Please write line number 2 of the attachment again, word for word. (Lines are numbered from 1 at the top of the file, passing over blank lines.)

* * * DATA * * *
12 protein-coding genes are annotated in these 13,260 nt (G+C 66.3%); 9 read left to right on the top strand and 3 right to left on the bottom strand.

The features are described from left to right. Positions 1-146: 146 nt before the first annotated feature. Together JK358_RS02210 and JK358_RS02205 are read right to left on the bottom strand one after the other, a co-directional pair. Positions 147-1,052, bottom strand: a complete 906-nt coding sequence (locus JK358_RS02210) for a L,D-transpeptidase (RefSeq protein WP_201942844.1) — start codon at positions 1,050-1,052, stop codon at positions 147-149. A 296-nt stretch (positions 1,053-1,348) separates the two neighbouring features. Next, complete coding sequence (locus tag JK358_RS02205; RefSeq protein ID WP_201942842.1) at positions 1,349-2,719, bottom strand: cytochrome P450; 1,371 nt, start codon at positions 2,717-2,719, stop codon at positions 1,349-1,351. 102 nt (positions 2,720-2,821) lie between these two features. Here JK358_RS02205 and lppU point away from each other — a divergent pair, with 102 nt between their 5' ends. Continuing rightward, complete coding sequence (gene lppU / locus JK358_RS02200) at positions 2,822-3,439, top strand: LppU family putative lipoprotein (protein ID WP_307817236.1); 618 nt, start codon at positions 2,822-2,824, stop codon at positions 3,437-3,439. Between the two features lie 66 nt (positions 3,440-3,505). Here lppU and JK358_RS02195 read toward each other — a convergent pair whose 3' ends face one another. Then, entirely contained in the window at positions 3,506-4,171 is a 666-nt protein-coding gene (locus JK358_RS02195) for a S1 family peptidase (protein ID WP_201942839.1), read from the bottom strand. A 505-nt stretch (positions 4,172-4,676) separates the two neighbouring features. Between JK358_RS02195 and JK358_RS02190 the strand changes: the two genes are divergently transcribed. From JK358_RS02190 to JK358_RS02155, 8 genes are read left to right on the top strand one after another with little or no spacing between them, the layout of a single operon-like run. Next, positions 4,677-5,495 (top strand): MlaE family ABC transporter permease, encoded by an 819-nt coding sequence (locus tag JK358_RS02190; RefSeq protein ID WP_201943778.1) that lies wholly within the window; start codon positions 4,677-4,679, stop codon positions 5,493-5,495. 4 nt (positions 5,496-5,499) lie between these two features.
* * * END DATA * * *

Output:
The features are described from left to right. Positions 1-146: 146 nt before the first annotated feature. Together JK358_RS02210 and JK358_RS02205 are read right to left on the bottom strand one after the other, a co-directional pair. Positions 147-1,052, bottom strand: a complete 906-nt coding sequence (locus JK358_RS02210) for a L,D-transpeptidase (RefSeq protein WP_201942844.1) — start codon at positions 1,050-1,052, stop codon at positions 147-149. A 296-nt stretch (positions 1,053-1,348) separates the two neighbouring features. Next, complete coding sequence (locus tag JK358_RS02205; RefSeq protein ID WP_201942842.1) at positions 1,349-2,719, bottom strand: cytochrome P450; 1,371 nt, start codon at positions 2,717-2,719, stop codon at positions 1,349-1,351. 102 nt (positions 2,720-2,821) lie between these two features. Here JK358_RS02205 and lppU point away from each other — a divergent pair, with 102 nt between their 5' ends. Continuing rightward, complete coding sequence (gene lppU / locus JK358_RS02200) at positions 2,822-3,439, top strand: LppU family putative lipoprotein (protein ID WP_307817236.1); 618 nt, start codon at positions 2,822-2,824, stop codon at positions 3,437-3,439. Between the two features lie 66 nt (positions 3,440-3,505). Here lppU and JK358_RS02195 read toward each other — a convergent pair whose 3' ends face one another. Then, entirely contained in the window at positions 3,506-4,171 is a 666-nt protein-coding gene (locus JK358_RS02195) for a S1 family peptidase (protein ID WP_201942839.1), read from the bottom strand. A 505-nt stretch (positions 4,172-4,676) separates the two neighbouring features. Between JK358_RS02195 and JK358_RS02190 the strand changes: the two genes are divergently transcribed. From JK358_RS02190 to JK358_RS02155, 8 genes are read left to right on the top strand one after another with little or no spacing between them, the layout of a single operon-like run. Next, positions 4,677-5,495 (top strand): MlaE family ABC transporter permease, encoded by an 819-nt coding sequence (locus tag JK358_RS02190; RefSeq protein ID WP_201943778.1) that lies wholly within the window; start codon positions 4,677-4,679, stop codon positions 5,493-5,495. 4 nt (positions 5,496-5,499) lie between these two features.